The other problem is that dense simulation IS an N-squared problem. If everyone piles in a big dogpile, you will potentially have interactions between all players to all other players. There's no way around that. Same thing as collision detection -- in the worst case, every object really DOES interact every other object.


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#3 Kylotan   Moderators   -  Reputation: 3338

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Posted 10 June 2014 - 11:01 AM


If I remember correctly, City of Heroes actually would spin up additional instances of "the same area" when player counts got too high. We also did that in There.com, to support large parties. This is good from a player point of view, too; you'd rather see all the players you can interact with, than having 1000 players in the same area and you can only see the nearest three meters...

 

Yeah, I alluded to that at the end of my 3rd paragraph. To be honest I hate the 'instancing' approach, but it does help you scale and some players prefer it (eg. so that they and their friends get a dungeon all to themselves).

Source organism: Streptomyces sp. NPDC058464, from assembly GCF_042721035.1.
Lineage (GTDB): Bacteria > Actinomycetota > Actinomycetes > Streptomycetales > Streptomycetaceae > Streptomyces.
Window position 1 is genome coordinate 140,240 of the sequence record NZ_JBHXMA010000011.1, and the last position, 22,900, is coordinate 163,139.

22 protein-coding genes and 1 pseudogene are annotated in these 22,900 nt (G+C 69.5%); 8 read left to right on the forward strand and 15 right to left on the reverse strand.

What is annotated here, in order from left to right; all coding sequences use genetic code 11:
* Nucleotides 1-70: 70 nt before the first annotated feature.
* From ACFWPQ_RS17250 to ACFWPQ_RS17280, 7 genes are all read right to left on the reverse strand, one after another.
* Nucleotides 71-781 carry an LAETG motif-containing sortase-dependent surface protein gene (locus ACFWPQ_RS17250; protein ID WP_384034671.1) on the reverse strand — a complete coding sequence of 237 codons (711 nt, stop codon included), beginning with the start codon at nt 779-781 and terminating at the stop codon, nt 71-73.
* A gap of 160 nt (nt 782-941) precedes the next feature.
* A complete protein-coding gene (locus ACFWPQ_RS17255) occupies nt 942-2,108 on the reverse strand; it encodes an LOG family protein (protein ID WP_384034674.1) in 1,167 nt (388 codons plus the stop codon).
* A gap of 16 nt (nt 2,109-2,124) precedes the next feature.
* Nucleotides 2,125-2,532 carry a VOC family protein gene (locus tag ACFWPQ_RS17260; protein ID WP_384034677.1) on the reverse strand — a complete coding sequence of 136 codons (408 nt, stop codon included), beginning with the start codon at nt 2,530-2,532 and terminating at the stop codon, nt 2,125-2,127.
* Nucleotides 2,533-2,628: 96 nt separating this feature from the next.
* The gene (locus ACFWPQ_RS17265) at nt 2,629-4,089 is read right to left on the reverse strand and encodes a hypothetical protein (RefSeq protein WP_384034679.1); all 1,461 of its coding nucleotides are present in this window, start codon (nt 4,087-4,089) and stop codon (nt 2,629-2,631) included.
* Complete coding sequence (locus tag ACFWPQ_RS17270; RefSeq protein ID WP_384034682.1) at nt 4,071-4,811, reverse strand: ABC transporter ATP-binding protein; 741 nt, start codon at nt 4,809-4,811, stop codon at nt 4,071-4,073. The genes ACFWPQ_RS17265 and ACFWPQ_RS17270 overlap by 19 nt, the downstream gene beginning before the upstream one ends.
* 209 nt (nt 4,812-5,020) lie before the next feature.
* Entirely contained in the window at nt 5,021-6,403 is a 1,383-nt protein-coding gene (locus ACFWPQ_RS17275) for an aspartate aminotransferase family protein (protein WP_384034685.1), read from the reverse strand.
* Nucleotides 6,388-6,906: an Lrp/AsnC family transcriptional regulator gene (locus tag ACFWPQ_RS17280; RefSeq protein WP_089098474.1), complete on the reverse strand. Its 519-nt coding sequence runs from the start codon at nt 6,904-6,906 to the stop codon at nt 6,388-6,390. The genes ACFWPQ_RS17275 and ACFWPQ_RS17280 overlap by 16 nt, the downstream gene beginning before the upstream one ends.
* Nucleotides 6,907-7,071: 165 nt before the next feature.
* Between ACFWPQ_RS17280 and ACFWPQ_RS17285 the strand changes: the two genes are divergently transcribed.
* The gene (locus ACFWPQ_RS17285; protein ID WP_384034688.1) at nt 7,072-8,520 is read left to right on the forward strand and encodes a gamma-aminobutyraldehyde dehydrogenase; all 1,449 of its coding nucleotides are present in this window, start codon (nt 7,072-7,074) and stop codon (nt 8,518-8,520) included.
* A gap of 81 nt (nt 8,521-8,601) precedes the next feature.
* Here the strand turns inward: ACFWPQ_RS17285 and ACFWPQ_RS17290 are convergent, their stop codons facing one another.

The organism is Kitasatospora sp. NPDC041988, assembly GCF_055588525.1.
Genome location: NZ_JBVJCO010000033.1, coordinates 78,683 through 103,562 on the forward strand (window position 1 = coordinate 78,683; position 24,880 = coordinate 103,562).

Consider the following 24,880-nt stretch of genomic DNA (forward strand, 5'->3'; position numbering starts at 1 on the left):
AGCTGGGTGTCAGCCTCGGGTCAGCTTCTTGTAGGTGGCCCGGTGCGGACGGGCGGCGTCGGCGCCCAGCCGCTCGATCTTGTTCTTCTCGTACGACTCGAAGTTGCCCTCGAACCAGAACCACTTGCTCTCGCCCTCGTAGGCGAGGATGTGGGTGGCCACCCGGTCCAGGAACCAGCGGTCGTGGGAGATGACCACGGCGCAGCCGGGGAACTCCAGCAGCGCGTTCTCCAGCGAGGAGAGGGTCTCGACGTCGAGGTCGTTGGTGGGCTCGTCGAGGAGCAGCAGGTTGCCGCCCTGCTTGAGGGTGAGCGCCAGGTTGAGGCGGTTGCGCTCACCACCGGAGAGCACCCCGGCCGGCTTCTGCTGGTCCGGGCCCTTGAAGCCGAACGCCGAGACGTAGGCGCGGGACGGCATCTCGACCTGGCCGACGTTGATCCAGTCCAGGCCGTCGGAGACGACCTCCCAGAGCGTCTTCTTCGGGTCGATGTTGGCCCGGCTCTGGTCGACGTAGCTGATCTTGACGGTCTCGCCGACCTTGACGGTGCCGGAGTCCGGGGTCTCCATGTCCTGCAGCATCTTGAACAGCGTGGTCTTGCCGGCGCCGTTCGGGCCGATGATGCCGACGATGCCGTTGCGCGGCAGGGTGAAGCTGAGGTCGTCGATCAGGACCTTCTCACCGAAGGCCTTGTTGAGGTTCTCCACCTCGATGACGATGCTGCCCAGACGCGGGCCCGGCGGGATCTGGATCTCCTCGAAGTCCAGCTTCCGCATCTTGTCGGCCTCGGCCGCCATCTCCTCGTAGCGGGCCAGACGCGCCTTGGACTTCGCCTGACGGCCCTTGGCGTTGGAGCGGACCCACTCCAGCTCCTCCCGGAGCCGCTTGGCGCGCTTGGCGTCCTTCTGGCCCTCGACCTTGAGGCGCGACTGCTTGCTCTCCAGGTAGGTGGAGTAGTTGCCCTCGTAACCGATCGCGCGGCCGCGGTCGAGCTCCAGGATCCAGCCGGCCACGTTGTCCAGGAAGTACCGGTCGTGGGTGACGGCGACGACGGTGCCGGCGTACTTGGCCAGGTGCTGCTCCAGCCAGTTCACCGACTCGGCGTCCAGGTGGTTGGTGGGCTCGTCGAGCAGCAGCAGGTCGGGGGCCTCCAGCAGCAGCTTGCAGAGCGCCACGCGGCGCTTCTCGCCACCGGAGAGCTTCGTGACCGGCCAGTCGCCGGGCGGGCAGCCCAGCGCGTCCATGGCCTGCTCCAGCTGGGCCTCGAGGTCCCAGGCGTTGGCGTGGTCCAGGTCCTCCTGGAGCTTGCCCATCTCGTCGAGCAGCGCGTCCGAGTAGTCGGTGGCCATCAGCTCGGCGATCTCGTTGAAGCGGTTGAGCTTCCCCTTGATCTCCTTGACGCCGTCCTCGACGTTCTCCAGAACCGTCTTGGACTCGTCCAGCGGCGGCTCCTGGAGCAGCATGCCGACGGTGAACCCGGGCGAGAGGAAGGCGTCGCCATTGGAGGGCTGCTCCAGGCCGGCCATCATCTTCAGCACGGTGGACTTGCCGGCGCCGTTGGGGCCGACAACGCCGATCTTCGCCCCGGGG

Web applications do not have nearly the level of coupling between different business objects that games do.

 

I am inclined to agree. However I met someone yesterday who vehemently claimed that modern online games are already using web scaling approaches - though, when pressed, he was unable or unwilling to name a game that does this and which has a large amount of shared state, citing only that League of Legends has 500K concurrent players. But as we know, that is actually 50K concurrent games each with 10 players - quite a different problem.

 

 

 


[...]the best option I could come up with would be one where objects are only allowed to affect other objects one tick into the future[...]

I've seen similar approaches used in threaded systems to reduce contention, and it seems to work well, if you are able to get all the logic right. I am still concerned about algorithms such as trading, however. Is there an easy way to conduct atomic trades in such a system that is impossible to exploit? I am aware (though not too familiar) with concepts like three-phase commits for such purposes, but I suspect that writing all events that affect 2 or more entities using such a system would be too complex.